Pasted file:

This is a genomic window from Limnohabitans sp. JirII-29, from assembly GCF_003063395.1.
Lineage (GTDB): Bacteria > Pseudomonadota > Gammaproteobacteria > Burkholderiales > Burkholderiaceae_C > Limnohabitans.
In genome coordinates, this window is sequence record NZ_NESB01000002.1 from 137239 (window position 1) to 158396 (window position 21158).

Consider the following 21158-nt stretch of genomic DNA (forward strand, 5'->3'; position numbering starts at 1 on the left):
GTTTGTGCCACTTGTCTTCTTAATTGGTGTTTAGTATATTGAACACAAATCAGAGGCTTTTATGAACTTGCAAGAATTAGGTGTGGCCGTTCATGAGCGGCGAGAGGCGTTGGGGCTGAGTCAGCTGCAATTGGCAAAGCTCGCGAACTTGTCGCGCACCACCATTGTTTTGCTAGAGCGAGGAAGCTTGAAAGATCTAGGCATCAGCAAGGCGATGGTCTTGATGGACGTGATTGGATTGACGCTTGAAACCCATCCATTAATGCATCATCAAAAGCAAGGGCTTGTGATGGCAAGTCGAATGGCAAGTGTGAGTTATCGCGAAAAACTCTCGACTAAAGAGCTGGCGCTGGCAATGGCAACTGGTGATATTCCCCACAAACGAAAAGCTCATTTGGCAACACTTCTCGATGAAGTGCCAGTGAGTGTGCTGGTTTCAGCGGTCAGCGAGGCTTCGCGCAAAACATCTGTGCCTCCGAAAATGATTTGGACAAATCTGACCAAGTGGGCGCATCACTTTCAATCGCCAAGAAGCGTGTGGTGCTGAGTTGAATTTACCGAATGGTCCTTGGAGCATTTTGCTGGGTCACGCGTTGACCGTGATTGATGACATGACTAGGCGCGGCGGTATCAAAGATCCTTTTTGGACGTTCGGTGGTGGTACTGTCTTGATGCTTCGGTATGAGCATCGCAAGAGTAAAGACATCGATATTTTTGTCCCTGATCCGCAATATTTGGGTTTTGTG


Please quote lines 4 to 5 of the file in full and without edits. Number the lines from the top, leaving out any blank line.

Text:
Consider the following 21158-nt stretch of genomic DNA (forward strand, 5'->3'; position numbering starts at 1 on the left):
GTTTGTGCCACTTGTCTTCTTAATTGGTGTTTAGTATATTGAACACAAATCAGAGGCTTTTATGAACTTGCAAGAATTAGGTGTGGCCGTTCATGAGCGGCGAGAGGCGTTGGGGCTGAGTCAGCTGCAATTGGCAAAGCTCGCGAACTTGTCGCGCACCACCATTGTTTTGCTAGAGCGAGGAAGCTTGAAAGATCTAGGCATCAGCAAGGCGATGGTCTTGATGGACGTGATTGGATTGACGCTTGAAACCCATCCATTAATGCATCATCAAAAGCAAGGGCTTGTGATGGCAAGTCGAATGGCAAGTGTGAGTTATCGCGAAAAACTCTCGACTAAAGAGCTGGCGCTGGCAATGGCAACTGGTGATATTCCCCACAAACGAAAAGCTCATTTGGCAACACTTCTCGATGAAGTGCCAGTGAGTGTGCTGGTTTCAGCGGTCAGCGAGGCTTCGCGCAAAACATCTGTGCCTCCGAAAATGATTTGGACAAATCTGACCAAGTGGGCGCATCACTTTCAATCGCCAAGAAGCGTGTGGTGCTGAGTTGAATTTACCGAATGGTCCTTGGAGCATTTTGCTGGGTCACGCGTTGACCGTGATTGATGACATGACTAGGCGCGGCGGTATCAAAGATCCTTTTTGGACGTTCGGTGGTGGTACTGTCTTGATGCTTCGGTATGAGCATCGCAAGAGTAAAGACATCGATATTTTTGTCCCTGATCCGCAATATTTGGGTTTTGTG